The rogue voice of depression

Alex Mitchell
Latest posts by Alex Mitchell (see all)

I have previously written about my struggle with depression. The condition is such a wide ranging mental health issue with each case being different. It’s not like a broken bone that can only be broken in a set number of ways and treated with similar methods for a fix. Recovery is long, painful and at times isolating. It’s been 6 years since my diagnosis and I am still not ‘cured’

The depression is like a little gremlin inside of your mind that feeds off negativity and anxiety. The more it gobbles up the bigger it gets, the bigger it gets the more negativity you see and the more anxiety you can feel. It’s a self-sustaining thing feeding and producing at the same time until your head is so full that the pressure inside is quite intense that you feel you may implode. For me it can cause headaches and my body will ache all over, it’s not a truly physical battle but it can tire you out as if you’ve just been to the gym.

I briefly touched on the inner voice in my previous article on this subject. Russian psychologist Lev Vygotsky’s most important work was around speech and language development, he looked at the internalising of speech, in basic terms if you are reading this in your head you are using your inner voice, these thoughts have an internal sound to it. The sound your external voice has, as if you were reading aloud.

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When we worry and ruminate, we often do it with words and our inner speech may contribute to anxiety and depression by these thoughts remaining in our head, thoughts that would be better of discarded. Strange though it may sound but with my depression I am not fully in control of my inner voice, it’s gone rogue. It’s still my voice, it’s almost as if I’m having a conversation in my head between myself, however if I am in a low mood and the gremlin is feeding and producing more negativity to feed on, this rogue inner voice assists the negative spiral.


I can only describe it as like being on trial, you are stood in the witness box and opposite you, is the prosecuting barrister who is also yourself just dressed in the wig and gown. A negative thing happens, for example a friend cancels on you and the barrister will then bring forward evidence of reasons why you are at fault for these actions. You stand there and listen trying to block it out but the barrister, who is you remember, gets louder and louder, more aggressive and brings out more ‘evidence’ to challenge you with. “Well they aren’t the first to cancel on you are they? Let’s bring out more evidence,” for example. You feel so overwhelmed with this character assassination that you tend to agree with the prosecution. You try and cry out in defence of yourself but the prosecution continues on hardly pausing for breath and when you think you have made a good point the prosecution can shoot you down with more evidence. At this point the prosecution would then bring in evidence relating to other negative things that have happened to you and challenge you on this. You feel so worthless and alone that you feel nothing can comfort you.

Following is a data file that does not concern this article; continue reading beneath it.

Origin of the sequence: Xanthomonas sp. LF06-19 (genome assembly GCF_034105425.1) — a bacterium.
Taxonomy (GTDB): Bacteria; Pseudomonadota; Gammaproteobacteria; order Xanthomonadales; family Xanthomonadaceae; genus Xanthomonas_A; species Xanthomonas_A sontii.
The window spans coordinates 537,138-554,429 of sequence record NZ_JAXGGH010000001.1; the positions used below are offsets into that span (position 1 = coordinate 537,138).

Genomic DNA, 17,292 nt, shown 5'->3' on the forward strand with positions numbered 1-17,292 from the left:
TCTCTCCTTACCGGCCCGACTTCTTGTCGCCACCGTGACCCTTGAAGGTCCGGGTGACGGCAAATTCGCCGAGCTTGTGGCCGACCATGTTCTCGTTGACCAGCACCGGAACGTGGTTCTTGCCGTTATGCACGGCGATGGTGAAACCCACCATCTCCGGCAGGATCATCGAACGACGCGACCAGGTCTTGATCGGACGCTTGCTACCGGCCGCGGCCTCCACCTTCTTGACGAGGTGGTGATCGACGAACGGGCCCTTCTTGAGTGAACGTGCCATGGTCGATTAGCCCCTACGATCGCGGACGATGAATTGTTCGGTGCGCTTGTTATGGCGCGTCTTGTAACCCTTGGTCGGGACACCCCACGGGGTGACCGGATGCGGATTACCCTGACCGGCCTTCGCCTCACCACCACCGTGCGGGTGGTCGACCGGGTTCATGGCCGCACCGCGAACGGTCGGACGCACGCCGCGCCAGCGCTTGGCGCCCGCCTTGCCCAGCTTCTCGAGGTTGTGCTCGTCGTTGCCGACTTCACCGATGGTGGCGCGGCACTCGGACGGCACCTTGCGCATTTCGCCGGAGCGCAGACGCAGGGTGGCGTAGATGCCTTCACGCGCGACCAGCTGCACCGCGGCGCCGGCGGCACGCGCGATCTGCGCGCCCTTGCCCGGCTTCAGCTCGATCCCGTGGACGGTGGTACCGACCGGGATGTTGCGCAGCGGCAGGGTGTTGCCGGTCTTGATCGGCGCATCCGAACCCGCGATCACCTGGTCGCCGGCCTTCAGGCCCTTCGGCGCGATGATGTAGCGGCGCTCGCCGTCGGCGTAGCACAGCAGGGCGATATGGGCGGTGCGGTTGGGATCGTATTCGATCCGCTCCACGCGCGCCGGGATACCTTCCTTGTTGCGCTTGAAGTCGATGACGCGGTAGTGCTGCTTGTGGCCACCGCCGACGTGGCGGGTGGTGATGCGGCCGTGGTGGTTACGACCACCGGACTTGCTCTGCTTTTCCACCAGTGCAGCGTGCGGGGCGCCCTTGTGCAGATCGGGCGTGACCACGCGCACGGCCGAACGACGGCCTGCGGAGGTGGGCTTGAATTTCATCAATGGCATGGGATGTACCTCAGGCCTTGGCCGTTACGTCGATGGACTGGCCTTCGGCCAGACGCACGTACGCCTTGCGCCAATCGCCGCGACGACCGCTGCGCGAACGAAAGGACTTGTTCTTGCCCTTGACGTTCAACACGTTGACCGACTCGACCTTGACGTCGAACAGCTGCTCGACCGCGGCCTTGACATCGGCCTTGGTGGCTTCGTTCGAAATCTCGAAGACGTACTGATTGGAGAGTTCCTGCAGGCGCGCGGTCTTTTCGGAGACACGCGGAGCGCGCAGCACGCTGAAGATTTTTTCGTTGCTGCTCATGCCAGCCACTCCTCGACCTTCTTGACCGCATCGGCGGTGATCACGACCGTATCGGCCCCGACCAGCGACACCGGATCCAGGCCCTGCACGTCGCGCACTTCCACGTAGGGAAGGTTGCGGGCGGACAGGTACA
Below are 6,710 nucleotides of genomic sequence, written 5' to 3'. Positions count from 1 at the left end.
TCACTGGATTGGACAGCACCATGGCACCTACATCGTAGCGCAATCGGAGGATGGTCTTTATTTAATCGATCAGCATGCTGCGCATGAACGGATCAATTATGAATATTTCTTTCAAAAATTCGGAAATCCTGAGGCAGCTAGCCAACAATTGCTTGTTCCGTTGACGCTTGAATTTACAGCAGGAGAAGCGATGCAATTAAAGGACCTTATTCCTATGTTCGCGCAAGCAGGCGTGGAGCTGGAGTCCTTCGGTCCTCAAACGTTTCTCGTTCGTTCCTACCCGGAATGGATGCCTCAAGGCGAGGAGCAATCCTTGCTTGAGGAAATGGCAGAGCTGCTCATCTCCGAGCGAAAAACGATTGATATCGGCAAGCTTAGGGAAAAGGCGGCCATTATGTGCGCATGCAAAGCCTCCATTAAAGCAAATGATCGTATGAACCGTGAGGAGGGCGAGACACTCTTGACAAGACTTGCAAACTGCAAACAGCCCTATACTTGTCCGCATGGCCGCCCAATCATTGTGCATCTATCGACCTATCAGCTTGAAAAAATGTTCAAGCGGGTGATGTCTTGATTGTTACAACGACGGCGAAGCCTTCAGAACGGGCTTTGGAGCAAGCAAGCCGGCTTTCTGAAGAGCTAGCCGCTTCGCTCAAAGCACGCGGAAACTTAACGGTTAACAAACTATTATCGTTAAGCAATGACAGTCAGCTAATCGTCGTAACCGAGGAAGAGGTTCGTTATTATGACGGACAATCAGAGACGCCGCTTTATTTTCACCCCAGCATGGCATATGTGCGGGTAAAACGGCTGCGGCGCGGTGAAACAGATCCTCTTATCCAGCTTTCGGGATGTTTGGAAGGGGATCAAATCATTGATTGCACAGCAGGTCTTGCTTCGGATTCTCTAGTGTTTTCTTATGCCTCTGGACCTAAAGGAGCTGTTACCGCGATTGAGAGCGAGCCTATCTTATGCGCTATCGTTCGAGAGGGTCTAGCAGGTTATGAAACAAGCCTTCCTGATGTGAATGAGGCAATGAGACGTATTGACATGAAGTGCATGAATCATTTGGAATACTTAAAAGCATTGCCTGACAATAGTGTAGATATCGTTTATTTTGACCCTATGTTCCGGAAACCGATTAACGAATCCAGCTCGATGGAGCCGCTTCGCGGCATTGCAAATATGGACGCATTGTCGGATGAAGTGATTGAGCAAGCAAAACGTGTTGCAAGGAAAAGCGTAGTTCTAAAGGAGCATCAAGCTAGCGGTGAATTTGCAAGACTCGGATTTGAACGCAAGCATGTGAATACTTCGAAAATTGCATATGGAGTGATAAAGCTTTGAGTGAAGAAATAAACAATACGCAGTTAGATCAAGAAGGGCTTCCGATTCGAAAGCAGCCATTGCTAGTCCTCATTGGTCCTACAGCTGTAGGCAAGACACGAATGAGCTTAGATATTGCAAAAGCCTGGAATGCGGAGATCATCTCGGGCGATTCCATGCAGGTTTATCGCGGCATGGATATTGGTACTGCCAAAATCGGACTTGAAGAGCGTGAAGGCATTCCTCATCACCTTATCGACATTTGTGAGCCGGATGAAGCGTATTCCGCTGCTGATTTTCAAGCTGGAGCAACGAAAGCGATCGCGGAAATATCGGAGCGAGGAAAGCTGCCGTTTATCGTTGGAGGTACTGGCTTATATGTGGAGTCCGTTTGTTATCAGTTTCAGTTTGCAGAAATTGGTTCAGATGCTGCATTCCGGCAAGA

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This thought pattern, this worrying and ruminating used to keep me up at night. For as long as I can remember it used to take me an hour maybe two before my brain would allow me to get fall asleep. A couple of years ago in one of these sleepless nights I found myself drifting off whilst watching a stand-up comedy DVD. This was a quick process. So I started listening to these on my ipod when I was going to bed. I found that it distracted my brain so much that I would be asleep in around 15 minutes. Strange as it may sound but this helped with the worrying induced insomnia. It’s something I still use to this day. I have even expanded this method. If I walk to work or around town and I’m on my own I will play music on my ipod. Normal enough you may think but I found that it keeps the prosecutorial inner voice at bay. It by no means gets rid of the inner voice, it’s still there and negativity can still come through but it’s not as severe. It’s manageable and when you have suffered for as long as I have with depression managing is the goal, not necessarily curing but managing and coping with the depression and the anxiety. Through my cognitive behavioural therapy (CBT) I am exploring ways to cope and manage, who knows I may develop an inner voice defence barrister to help me in my defence for future cases within my mind.

About Alex Mitchell

Political observer and current affairs addict. I observe - I analyse - I debate